Vermont ski resort owner reaches tentative deal in $200M fraud case

This April 18, 2016 photo shows Jay Peak Resort. Sweeping plans for development in an economically depressed area of northern Vermont brought the promise of jobs to a region that has some of the highest unemployment rates in the state. But new allegations that Bill Stenger, president of Jay Peak ski resort, and his partner Ariel Quiros, owner of Jay Peak, misused more than $200 million in foreign investors' money “in Ponzi-like fashion” has brought some of the development to a halt and left state officials saying they’ve been betrayed. (AP Photo/Lisa Rathke)
This April 18, 2016, photo shows Jay Peak ski resort in Vermont. –Lisa Rathke / AP

BURLINGTON, Vt. (AP) — The owner of the Jay Peak ski resort has reached a tentative settlement with the U.S. Securities and Exchange Commission in a $200 million fraud case involving people from across the world who hoped their investments in the resort and other projects would lead to permanent U.S. residency.

The tentative settlement between Florida businessman Ariel Quiros and the SEC was mentioned in federal court documents filed in Miami, The Burlington Free Press reported Wednesday. The documents do not provide details of the settlement, which must be approved by the commissioners of the SEC.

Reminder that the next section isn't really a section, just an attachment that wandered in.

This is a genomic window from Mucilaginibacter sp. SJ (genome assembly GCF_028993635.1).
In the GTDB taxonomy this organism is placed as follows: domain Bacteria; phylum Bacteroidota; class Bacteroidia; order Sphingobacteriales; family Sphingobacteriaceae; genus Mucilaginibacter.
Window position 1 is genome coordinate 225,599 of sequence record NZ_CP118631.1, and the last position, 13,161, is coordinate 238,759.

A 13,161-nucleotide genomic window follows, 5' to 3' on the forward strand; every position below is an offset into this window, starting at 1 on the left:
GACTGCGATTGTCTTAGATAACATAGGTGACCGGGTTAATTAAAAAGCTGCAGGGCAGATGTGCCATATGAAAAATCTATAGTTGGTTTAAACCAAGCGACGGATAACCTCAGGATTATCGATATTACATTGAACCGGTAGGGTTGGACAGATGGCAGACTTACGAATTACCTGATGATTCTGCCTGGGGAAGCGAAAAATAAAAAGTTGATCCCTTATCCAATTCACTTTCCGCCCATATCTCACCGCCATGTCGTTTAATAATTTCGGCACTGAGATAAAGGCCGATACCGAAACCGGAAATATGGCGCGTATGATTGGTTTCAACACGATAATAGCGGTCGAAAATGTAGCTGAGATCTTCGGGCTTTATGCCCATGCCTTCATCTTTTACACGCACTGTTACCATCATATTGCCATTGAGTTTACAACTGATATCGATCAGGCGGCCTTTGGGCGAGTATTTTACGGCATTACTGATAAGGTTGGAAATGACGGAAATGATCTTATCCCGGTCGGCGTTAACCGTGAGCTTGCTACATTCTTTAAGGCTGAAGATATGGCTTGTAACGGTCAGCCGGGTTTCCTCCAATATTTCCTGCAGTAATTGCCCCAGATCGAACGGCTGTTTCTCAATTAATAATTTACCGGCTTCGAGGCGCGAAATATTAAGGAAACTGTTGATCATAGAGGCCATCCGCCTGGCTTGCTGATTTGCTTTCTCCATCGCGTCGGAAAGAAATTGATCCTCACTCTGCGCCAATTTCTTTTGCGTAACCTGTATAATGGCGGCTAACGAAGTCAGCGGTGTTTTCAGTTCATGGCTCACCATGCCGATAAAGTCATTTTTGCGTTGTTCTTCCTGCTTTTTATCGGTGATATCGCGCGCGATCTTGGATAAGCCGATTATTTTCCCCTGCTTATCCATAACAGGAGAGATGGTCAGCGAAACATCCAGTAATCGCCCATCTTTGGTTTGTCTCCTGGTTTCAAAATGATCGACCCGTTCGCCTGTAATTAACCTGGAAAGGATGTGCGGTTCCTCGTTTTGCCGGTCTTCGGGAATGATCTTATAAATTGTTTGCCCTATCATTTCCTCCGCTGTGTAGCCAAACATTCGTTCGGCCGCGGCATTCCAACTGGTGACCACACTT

In the court documents, SEC attorney Robert Levenson asked for 90 days in which to seek approval of the deal from the commissioners of the SEC.

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The commissioner of the Vermont Department of Financial Regulation, Michael Pieciak, said he couldn’t discuss the details of the proposed settlement. But he said it would involve financial penalties and disgorgement, which relates to the return of illegal profits.

Quiros and business partner Bill Stenger were accused of misusing more than $200 million raised from foreign investors who were participating in the EB-5 immigrant investor visa program to build projects at Jay Peak, at Burke Mountain and in Newport. Stenger settled his case with the SEC last year.

Quiros is believed to have pocketed more than $50 million, according to the SEC and civil complaints.

Federal prosecutors said in 2016 that a criminal investigation was underway, but no criminal charges have been filed. A number of civil lawsuits have been filed.

Quiros’ attorney had said he was interested in resolving the case against him.

Pieciak said the SEC and the state were not focused on criminal charges, the realm of the U.S. attorney’s office.

“Our main goal,” Pieciak said, “is to hold the defendants accountable from a financial perspective.”

Jay Peak, a four-season resort in northern Vermont near Canada, says it offers “the East’s best skiing and snowboarding.” It features a year-round indoor waterpark, an ice arena and championship golf course.

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Information from: The Burlington Free Press, http://www.burlingtonfreepress.com